Some buyers and sellers may not realize that brokers aren’t alone.
State law allows lawyers to collect commissions — without having a real estate license — though they cannot employ other salespersons to work under them unless they do obtain a license.
However, lawyers may not automatically charge a commission. They must have a signed agreement with whomever they are representing or an agreement with the listing broker.
At the same time, lawyers may not double dip. It is a conflict of interest for a lawyer to act as both attorney and real estate broker in the same transaction.
Interestingly, Continue reading
The estate auction of two co-ops and eight houses in Queens is to take place on Dec. 12.
Queens Public Administrator Lois Rosenblatt scheduled the auction of properties ranging in price between $100,000 and $600,000 in neighborhoods including Long Island City, Jamaica and Jackson Heights.
Below are the residences headed for the auction block, Continue reading
When it comes to showing an apartment to its best advantage, the little things count.
A listing broker can’t change an awkward layout, dress up a kitchen with granite countertops or eliminate blocked exposures.
But a savvy broker knows how to alter a listing so that prospective buyers can imagine themselves in it. The things that mar the listing in the photograph above overwhelm the eye and cloud the vision, but they are, in the scope of things, small matters easily fixed.
I saw this three-bedroom, three-bath co-op on Riverside Drive in the very low 90s not long after it had been offered for sale, at $2.795 million with maintenance of $2,867 a month.
The 1,905-sf unit has much going for it Continue reading
Home equity loans have regained some of their popularity in the wake of the housing crisis.
But borrowers need to be clear about the extent of their tax deductibility — at least until (and if) Washington completes wrangling over the deficit. You’ll find the nitty-gritty in a 16-page PDF published by the IRS, from which I’ll try to furnish just the broadest of strokes.
In essence, you can deduct no more than $100,000. Except. . . Continue reading
Despite strong early interest, two distinctive suburban properties in separate auctions suffered little competition among bidders on Sunday.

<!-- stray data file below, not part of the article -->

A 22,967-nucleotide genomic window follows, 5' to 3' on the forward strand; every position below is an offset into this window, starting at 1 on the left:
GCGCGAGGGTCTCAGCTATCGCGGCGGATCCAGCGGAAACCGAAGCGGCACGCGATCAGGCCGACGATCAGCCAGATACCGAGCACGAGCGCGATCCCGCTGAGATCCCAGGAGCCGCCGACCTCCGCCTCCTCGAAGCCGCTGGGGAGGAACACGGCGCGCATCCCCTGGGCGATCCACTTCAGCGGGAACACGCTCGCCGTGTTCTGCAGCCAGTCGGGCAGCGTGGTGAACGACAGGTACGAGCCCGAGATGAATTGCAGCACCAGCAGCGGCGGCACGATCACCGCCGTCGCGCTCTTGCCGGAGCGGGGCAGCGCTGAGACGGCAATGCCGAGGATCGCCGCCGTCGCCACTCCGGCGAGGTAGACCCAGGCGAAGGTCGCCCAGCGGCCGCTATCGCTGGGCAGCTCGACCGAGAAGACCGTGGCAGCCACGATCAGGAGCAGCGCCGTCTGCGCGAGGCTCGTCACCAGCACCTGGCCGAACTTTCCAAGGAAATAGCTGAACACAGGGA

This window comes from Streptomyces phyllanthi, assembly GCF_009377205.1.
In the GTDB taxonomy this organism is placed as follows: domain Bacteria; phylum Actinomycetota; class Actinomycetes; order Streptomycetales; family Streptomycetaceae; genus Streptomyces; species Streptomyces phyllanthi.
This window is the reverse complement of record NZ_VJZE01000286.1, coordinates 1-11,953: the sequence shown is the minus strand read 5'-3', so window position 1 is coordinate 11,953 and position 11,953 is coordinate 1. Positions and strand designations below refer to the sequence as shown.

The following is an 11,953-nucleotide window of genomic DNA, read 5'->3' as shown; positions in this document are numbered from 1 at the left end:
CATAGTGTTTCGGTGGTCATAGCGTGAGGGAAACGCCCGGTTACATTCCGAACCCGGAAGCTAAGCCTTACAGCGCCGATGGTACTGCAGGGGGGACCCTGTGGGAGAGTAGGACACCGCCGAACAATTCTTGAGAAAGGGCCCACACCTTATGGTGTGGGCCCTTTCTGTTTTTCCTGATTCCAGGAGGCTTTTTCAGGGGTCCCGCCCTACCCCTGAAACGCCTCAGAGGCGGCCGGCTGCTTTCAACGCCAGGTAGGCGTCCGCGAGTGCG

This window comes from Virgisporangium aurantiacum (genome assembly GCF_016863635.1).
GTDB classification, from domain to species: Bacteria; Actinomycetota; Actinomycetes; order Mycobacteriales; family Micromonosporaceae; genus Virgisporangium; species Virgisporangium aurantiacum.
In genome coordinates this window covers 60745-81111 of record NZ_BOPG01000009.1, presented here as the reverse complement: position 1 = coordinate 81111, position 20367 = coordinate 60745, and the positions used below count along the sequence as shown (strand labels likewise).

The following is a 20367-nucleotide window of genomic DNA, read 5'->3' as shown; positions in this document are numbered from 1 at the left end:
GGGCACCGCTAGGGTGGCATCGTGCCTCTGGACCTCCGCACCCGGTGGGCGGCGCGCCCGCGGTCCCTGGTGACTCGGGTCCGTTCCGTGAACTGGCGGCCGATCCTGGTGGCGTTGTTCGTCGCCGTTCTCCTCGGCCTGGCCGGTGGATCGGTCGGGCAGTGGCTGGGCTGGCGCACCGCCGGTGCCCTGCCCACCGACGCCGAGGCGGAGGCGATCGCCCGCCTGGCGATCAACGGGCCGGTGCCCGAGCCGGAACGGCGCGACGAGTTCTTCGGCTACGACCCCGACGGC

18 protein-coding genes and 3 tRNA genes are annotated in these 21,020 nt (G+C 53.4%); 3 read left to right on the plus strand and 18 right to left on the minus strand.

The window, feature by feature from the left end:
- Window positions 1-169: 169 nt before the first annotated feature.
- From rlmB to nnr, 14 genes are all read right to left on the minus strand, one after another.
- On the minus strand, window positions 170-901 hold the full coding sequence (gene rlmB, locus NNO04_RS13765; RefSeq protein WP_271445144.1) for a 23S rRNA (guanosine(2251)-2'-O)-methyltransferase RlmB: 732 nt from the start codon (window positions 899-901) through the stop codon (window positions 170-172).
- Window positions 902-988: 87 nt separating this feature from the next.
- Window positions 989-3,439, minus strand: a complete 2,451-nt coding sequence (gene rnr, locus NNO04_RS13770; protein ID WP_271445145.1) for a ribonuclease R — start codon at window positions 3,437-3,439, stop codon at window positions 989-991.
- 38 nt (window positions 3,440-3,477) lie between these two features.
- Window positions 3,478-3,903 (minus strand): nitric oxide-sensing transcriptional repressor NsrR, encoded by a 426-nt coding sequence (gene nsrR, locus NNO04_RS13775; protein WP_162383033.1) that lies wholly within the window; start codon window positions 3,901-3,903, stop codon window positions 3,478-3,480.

Only two of four registered bidders raised their hands in the auction of a 3,988-sf residence designed by architect Norman Jaffe in the Laurel Hollow village of Oyster Bay on Long Island’s North Shore
At the Mark Hotel on the Upper East Side, the house was gaveled down after receiving a mere three bids — a $1 million minimum opener, then $1.010 million and finally Continue reading
There’s more than one way to lose a buyer, and today’s post centers on a common one — that pesky “as is” clause.
Contracts for the sale of condos and co-ops in Manhattan and elsewhere in New York City generally include the clause, which stipulates that the buyer accepts the apartment “as is.” If the clause is not included, contingency language allows the buyer to cancel the contract in the event that the seller doesn’t agree to remediation.
Including an “as is” clause, especially for units in new buildings, shifts risk from the owner to the buyer. And the risks — e.g. shortcomings in workmanship or code issues — are manifold in new developments. So be it: caveat emptor. Continue reading
“Move right in!” goes the broker’s pitch.
Well, yes, you can. But don’t think that you won’t want to change a thing.
Even in new construction, you’ll find plenty of flaws in the finishes, items that demand an upgrade, paint colors to modify and so on.
When dealing with a resale, “move-in condition” is altogether a misstatement.
Remember Continue reading